One of the blogs we monitor to keep our community aware of the latest scams is the Internet Crime Complaint Center. A recent posting on that site focused on “CryptoLocker Ransomware”. According to the FBI, CryptoLocker is a file encrypting Ransomware. Businesses receive an email with alleged customer complaints and contains an attachment that when opened, appears as a window and is in fact a malware downloader. This downloader than downloads and installs the actual CryptoLocker malware.
The wording in the window states that important files have been encrypted using a unique public key generated for the computer. To decrypt the files victims need to obtain the private key. A copy of the private key is located on a remote server that will destroy the key after the specified time shown in the window. The attackers demand a ransom of $300.00 to be paid in order to decrypt the files.
According to the post, once the encryption of the files is complete, decryption is not feasible. To obtain the file specific Advanced Encryption Standard (AES) key to decrypt a file, victims need the private RSA key (an algorithm for public key cryptography) corresponding to the RSA public key generated for the victim’s system by the command and control server. However, this key never leaves the command and control server, putting it out of reach of everyone except the attacker. The recommended solution is to scrub your hard drive and restore encrypted files from a backup.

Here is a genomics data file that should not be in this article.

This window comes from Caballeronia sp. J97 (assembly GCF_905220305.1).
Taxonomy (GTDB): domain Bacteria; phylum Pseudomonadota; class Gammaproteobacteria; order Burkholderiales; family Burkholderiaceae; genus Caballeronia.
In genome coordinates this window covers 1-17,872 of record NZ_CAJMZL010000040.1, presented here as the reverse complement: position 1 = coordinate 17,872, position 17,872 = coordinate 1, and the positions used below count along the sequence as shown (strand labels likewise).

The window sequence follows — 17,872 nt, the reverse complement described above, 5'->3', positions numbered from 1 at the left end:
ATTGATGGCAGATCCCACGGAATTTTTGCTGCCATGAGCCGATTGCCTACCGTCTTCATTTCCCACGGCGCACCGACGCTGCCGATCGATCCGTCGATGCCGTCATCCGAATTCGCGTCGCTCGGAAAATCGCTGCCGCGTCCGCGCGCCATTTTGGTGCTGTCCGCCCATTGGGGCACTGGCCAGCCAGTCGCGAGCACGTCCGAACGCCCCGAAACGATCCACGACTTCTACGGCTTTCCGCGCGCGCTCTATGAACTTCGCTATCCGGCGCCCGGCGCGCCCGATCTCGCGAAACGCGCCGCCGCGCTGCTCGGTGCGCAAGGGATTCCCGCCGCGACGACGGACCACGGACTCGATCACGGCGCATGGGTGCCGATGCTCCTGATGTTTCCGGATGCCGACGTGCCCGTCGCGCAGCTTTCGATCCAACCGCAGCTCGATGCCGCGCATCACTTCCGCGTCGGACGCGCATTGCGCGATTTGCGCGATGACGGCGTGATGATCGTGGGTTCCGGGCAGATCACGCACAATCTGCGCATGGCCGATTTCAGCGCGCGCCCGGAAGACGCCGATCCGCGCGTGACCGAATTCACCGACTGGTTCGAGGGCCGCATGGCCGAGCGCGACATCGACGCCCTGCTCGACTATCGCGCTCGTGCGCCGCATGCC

As with any virus or malware, the way to avoid it is with safe browsing and email habits. Specifically, in this case, be wary of email from senders you don’t know and never open or download an attachment unless you’re sure you know what it is and that it’s safe. Be especially wary of unexpected email from postal/package services and dispute notifications.
If you have been a victim of an internet scam, please file a complaint at www.ic3.gov.
For more on best practices to steer clear of identity theft and related scams, please visit www.hvshred.com